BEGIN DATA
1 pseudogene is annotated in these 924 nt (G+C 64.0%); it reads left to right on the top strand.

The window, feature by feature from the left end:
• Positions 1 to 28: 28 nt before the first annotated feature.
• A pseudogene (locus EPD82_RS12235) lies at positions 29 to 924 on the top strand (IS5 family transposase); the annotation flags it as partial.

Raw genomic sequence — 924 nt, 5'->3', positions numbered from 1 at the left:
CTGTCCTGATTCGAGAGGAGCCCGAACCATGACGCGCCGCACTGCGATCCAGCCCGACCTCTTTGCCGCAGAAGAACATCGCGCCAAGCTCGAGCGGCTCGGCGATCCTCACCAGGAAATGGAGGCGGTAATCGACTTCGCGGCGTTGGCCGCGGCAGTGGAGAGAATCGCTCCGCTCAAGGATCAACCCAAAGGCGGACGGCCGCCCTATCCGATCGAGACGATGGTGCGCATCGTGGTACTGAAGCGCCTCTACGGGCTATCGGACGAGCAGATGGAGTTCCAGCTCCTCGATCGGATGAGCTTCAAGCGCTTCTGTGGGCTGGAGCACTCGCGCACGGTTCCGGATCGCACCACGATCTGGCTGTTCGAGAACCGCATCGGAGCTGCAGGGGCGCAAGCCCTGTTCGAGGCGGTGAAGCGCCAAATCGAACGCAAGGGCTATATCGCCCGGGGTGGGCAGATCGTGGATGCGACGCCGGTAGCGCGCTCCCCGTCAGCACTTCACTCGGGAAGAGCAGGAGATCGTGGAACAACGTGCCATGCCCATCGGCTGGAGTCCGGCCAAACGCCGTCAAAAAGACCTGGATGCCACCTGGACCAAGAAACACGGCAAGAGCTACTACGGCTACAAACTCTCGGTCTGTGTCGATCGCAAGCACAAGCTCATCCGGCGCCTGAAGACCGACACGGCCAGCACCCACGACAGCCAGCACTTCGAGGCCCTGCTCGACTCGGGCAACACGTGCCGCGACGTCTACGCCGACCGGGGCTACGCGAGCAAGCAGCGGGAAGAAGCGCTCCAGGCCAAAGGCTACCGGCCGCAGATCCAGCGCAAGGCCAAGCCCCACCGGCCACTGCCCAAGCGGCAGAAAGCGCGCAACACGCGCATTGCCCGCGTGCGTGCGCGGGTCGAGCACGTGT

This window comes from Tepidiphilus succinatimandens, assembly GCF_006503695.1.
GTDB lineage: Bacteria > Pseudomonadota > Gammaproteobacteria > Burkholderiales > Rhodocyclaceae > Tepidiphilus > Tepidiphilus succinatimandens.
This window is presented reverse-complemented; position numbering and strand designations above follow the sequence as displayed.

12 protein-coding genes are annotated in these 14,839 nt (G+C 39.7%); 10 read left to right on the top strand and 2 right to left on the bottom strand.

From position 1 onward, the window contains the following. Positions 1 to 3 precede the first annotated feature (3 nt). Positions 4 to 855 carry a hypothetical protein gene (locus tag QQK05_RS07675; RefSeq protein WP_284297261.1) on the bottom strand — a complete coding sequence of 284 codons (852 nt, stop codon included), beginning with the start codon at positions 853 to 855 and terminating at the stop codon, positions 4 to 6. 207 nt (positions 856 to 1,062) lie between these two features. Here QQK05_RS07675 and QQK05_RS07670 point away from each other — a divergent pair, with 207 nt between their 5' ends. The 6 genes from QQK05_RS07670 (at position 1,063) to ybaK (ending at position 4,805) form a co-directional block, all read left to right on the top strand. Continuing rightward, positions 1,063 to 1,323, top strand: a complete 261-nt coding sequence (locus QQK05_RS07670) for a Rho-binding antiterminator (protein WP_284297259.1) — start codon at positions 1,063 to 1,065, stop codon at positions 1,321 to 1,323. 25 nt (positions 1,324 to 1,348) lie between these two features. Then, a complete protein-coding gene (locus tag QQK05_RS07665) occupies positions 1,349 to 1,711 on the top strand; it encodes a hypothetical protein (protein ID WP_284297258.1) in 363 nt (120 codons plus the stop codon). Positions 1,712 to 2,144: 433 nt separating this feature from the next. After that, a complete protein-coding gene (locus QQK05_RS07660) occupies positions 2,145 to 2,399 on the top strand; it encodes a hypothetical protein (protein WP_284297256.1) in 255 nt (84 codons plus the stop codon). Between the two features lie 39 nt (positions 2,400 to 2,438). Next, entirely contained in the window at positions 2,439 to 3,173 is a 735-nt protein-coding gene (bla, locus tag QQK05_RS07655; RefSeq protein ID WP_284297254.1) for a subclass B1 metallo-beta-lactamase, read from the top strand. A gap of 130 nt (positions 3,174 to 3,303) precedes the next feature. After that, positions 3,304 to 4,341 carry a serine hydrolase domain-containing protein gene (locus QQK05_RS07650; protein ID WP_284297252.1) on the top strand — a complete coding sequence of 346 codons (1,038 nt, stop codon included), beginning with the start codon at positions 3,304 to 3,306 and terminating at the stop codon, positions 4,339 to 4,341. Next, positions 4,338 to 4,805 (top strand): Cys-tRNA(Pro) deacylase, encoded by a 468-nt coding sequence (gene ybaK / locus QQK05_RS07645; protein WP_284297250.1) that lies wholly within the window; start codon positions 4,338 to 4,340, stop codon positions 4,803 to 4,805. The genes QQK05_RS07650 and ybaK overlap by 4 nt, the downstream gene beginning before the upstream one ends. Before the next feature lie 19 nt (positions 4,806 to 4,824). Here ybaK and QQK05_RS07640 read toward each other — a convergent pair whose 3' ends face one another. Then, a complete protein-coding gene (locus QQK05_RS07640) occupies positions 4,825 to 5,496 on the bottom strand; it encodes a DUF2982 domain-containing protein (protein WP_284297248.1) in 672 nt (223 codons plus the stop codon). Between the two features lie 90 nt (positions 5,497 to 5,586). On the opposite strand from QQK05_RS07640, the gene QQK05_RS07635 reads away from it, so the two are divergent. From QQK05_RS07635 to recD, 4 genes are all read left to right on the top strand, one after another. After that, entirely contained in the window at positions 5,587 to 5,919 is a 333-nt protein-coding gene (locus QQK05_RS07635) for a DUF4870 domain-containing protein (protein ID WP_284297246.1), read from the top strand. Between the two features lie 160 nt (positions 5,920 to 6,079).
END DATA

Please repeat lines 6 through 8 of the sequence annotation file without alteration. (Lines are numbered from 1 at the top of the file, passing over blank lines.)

CTGTCCTGATTCGAGAGGAGCCCGAACCATGACGCGCCGCACTGCGATCCAGCCCGACCTCTTTGCCGCAGAAGAACATCGCGCCAAGCTCGAGCGGCTCGGCGATCCTCACCAGGAAATGGAGGCGGTAATCGACTTCGCGGCGTTGGCCGCGGCAGTGGAGAGAATCGCTCCGCTCAAGGATCAACCCAAAGGCGGACGGCCGCCCTATCCGATCGAGACGATGGTGCGCATCGTGGTACTGAAGCGCCTCTACGGGCTATCGGACGAGCAGATGGAGTTCCAGCTCCTCGATCGGATGAGCTTCAAGCGCTTCTGTGGGCTGGAGCACTCGCGCACGGTTCCGGATCGCACCACGATCTGGCTGTTCGAGAACCGCATCGGAGCTGCAGGGGCGCAAGCCCTGTTCGAGGCGGTGAAGCGCCAAATCGAACGCAAGGGCTATATCGCCCGGGGTGGGCAGATCGTGGATGCGACGCCGGTAGCGCGCTCCCCGTCAGCACTTCACTCGGGAAGAGCAGGAGATCGTGGAACAACGTGCCATGCCCATCGGCTGGAGTCCGGCCAAACGCCGTCAAAAAGACCTGGATGCCACCTGGACCAAGAAACACGGCAAGAGCTACTACGGCTACAAACTCTCGGTCTGTGTCGATCGCAAGCACAAGCTCATCCGGCGCCTGAAGACCGACACGGCCAGCACCCACGACAGCCAGCACTTCGAGGCCCTGCTCGACTCGGGCAACACGTGCCGCGACGTCTACGCCGACCGGGGCTACGCGAGCAAGCAGCGGGAAGAAGCGCTCCAGGCCAAAGGCTACCGGCCGCAGATCCAGCGCAAGGCCAAGCCCCACCGGCCACTGCCCAAGCGGCAGAAAGCGCGCAACACGCGCATTGCCCGCGTGCGTGCGCGGGTCGAGCACGTGT

This window comes from Tepidiphilus succinatimandens, assembly GCF_006503695.1.
GTDB lineage: Bacteria > Pseudomonadota > Gammaproteobacteria > Burkholderiales > Rhodocyclaceae > Tepidiphilus > Tepidiphilus succinatimandens.